The war over the IPCC's fifth assessment officially got under way in August, after a draft report of the "Summary for Policymakers" of the Working Group I report was leaked to the media. Deniers immediately seized on two issues to create controversy and undercut the findings of the report.
The first has to do with "equilibrium climate sensitivity," which is the amount the climate is likely to warm in response to rising CO2 levels in the atmosphere. In a leaked draft of the Fifth Assessment, scientists slightly lowered the range of possible warming from the previous assessment. Some media outlets – including The Economist, which should have known better – seized on this data to suggest that this is "one sign [that] suggests [the new assessment] might be less terrifying than it could have been." In fact, as prominent climate blogger Joe Romm pointed out, these arcane, highly technical numbers are "far less interesting and consequential subject than the fact that we are headed way, way past [emissions targets] or that the real-world slow feedbacks are expected to make a very big contribution to warming this century." To put it another way: In the real world, climate sensitivity means zip.
But that's how the denier game works: They seize on small errors and inconsequential factual inconsistencies in a piece of climate research and use it to discredit the science and reassure people that climate change is no big deal. In the 2007 Assessment, for instance, the authors and reviewers overlooked a sentence that asserted Himalayan glaciers would vanish by 2035 – an obvious misstatement, which deniers seized and used to suggest that the entire assessment was bunk. "You didn't have to be a scientist to know that's not true," says Watson. "It was simply an error that slipped through, and deniers tried to use it to invalidate the findings of the entire report." It's like finding a misspelling in the Manhattan phone book and then declaring the whole book useless.
The second issue that has come up is the question of a "hiatus," or pause in surface-temperature warming. Texas Sen. Ted Cruz, winner of a climate-denier award from Texas green groups, recently proclaimed that "there has been no recorded warming since 1998." Not exactly, Ted. According to the IPCC draft report, the rate of warming at the planet's surface is lower over the past 15 years, but warming has not stopped. In fact, since the 1950s, each successive decade has been hotter than the last, and the 2000s were the hottest decade since modern record-keeping began in 1880. Scientists have a variety of explanations for this, including the fact that more heat is being transferred deeper into the ocean and that volcanic eruptions have blocked sunlight. "We never expected warming to be linear," says Kevin Trenberth, senior scientist at the Climate Analysis Section at the National Center for Atmospheric Research in Boulder, Colorado.
To former IPCC chair Watson, it is crucial that these criticisms not go unanswered. "The IPCC needs to have an answer for this," he says. "They need to be prepared." But in Santer's view, climate science is rapidly approaching the point where it is immune to these kinds of critiques: "Up until now, the criticism has been that climate science is like a house of cards, and if you pull out one or two sets of data, it all collapses. That narrative has been refuted. The Fifth Assessment shows that warming has a physical and internal consistency – it's warming in the deep ocean, in the intermediate ocean and in the lower atmosphere. Sea level is rising. Arctic sea ice is retreating. The observational evidence for human-caused warming is overwhelming, compelling and irrefutable."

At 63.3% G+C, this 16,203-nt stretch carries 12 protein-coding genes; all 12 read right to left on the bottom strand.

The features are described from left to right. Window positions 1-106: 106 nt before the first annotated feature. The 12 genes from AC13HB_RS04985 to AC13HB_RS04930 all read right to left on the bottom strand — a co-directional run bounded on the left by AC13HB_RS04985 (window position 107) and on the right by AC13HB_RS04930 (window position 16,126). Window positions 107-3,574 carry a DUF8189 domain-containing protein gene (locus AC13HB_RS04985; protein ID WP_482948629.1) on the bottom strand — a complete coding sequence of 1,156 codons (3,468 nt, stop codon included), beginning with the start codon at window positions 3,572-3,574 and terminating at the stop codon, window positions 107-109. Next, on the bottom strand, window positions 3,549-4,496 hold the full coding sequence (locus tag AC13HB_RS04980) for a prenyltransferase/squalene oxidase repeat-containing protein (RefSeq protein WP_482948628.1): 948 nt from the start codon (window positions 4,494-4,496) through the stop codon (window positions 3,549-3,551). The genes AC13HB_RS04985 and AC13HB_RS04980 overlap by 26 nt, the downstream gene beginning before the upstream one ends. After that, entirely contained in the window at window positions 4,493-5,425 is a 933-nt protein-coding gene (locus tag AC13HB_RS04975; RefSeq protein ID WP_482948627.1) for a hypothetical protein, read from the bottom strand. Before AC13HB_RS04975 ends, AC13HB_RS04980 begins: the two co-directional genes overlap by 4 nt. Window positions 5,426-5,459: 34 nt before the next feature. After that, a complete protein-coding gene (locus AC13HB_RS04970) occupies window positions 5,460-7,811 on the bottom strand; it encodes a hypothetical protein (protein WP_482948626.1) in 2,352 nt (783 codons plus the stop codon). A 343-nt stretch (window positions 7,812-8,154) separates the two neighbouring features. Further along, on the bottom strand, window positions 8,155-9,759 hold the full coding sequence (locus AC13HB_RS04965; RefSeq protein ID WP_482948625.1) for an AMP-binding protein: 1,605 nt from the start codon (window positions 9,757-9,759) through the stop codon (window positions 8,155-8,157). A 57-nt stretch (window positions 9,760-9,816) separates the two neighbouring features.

That may be true, says Oreskes, "but if there is one thing we have learned in recent years, it's that climate change is not just a scientific problem. It is also a political, social and cultural problem." According to Yale's Leiserowitz, it's also a problem that four in 10 people in the world have never heard of. "If you can reach them, you can convince them," says Leiserowitz. But it is going to take more than a few well-written press releases and a spiffy website: "Think about what a company like Coke does when they are launching a new product in the world," says Leiserowitz. "They spend a billion dollars doing market research, crafting ads, targeting their audience. They know that is what it takes to cut through the media clutter today. So far, the climate movement hasn't come close to thinking about how to communicate on that scale."
For better or worse, this Fifth Assessment may be the last grand climate-science report from the IPCC. "I think these reports have outgrown their usefulness," says David Keith, a Harvard professor who recently resigned as an author of the Fifth Assessment, echoing the view of other top scientists. "If it were gone, scientists might reorganize themselves in a more effective way."
In a more rational world, of course, we wouldn't need any more IPCC assessments. We would have listened to the scientists, built a global consensus and forged international agreements to reduce carbon pollution and head off the risk of climate catastrophe. But in the 25 years since the IPCC was formed, global carbon pollution is rising faster than ever. Future readers may view IPCC reports not as landmarks of scientific inquiry, but as suicide notes from a lost civilization.
This story is from the September 26th, 2013 issue of Rolling Stone.